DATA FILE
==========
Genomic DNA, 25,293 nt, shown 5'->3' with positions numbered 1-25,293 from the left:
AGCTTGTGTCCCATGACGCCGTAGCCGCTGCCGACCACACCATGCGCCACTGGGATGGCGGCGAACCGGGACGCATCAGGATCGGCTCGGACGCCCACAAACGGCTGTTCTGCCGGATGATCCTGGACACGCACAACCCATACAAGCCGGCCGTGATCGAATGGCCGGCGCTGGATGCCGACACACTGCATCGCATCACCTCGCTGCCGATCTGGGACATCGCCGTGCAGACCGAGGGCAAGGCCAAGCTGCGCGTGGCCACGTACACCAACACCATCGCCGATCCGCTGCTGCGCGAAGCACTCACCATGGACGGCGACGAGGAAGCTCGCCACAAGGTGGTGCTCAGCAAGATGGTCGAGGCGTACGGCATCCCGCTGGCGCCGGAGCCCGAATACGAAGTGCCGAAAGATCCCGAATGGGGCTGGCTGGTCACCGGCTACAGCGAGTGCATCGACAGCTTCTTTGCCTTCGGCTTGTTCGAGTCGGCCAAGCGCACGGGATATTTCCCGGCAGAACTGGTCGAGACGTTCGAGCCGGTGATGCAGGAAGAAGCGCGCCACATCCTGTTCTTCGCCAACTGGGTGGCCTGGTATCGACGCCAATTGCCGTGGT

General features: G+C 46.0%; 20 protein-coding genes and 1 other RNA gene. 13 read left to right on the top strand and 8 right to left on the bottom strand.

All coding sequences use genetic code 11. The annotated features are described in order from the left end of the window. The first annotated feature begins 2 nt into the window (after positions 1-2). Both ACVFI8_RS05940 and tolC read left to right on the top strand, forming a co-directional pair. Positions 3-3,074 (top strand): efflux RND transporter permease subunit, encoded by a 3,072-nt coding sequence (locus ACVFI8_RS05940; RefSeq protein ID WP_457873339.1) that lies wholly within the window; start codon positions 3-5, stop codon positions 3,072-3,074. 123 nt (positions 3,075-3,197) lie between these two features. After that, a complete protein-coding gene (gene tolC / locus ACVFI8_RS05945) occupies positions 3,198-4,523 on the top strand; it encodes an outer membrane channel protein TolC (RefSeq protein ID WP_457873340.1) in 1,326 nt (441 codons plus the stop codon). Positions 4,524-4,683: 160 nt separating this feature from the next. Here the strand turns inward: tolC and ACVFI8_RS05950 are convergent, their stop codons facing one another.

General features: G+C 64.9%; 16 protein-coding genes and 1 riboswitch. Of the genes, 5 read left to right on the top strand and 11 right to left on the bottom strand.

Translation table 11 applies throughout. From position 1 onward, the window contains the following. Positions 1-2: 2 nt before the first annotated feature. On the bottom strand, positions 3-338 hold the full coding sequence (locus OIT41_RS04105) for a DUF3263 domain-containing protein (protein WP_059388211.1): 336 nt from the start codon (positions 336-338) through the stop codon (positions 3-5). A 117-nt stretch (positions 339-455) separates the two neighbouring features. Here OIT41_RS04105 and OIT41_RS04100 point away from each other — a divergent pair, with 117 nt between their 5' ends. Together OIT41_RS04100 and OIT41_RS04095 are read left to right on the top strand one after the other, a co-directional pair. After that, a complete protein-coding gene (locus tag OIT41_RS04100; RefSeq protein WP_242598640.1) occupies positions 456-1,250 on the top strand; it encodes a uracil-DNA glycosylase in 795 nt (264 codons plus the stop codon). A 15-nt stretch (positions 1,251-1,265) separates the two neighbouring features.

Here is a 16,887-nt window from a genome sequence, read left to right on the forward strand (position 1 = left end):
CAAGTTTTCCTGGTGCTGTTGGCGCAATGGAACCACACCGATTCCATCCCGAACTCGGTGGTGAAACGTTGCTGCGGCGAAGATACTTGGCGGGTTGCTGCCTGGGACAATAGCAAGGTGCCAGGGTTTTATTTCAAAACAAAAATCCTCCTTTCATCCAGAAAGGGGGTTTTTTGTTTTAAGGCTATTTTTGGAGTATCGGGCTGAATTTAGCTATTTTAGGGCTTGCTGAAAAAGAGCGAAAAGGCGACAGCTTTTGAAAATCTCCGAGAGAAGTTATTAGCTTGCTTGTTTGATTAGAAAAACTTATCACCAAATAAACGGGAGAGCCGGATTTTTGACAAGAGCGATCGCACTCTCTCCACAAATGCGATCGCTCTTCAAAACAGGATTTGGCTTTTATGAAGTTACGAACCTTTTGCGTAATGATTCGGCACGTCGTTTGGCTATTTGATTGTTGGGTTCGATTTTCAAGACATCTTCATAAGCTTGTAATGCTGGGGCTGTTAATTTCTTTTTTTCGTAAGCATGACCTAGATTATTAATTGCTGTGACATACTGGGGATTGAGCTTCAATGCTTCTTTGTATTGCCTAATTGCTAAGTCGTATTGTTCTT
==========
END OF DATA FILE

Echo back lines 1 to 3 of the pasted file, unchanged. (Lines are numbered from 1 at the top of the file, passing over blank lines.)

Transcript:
Genomic DNA, 25,293 nt, shown 5'->3' with positions numbered 1-25,293 from the left:
AGCTTGTGTCCCATGACGCCGTAGCCGCTGCCGACCACACCATGCGCCACTGGGATGGCGGCGAACCGGGACGCATCAGGATCGGCTCGGACGCCCACAAACGGCTGTTCTGCCGGATGATCCTGGACACGCACAACCCATACAAGCCGGCCGTGATCGAATGGCCGGCGCTGGATGCCGACACACTGCATCGCATCACCTCGCTGCCGATCTGGGACATCGCCGTGCAGACCGAGGGCAAGGCCAAGCTGCGCGTGGCCACGTACACCAACACCATCGCCGATCCGCTGCTGCGCGAAGCACTCACCATGGACGGCGACGAGGAAGCTCGCCACAAGGTGGTGCTCAGCAAGATGGTCGAGGCGTACGGCATCCCGCTGGCGCCGGAGCCCGAATACGAAGTGCCGAAAGATCCCGAATGGGGCTGGCTGGTCACCGGCTACAGCGAGTGCATCGACAGCTTCTTTGCCTTCGGCTTGTTCGAGTCGGCCAAGCGCACGGGATATTTCCCGGCAGAACTGGTCGAGACGTTCGAGCCGGTGATGCAGGAAGAAGCGCGCCACATCCTGTTCTTCGCCAACTGGGTGGCCTGGTATCGACGCCAATTGCCGTGGT

General features: G+C 46.0%; 20 protein-coding genes and 1 other RNA gene. 13 read left to right on the top strand and 8 right to left on the bottom strand.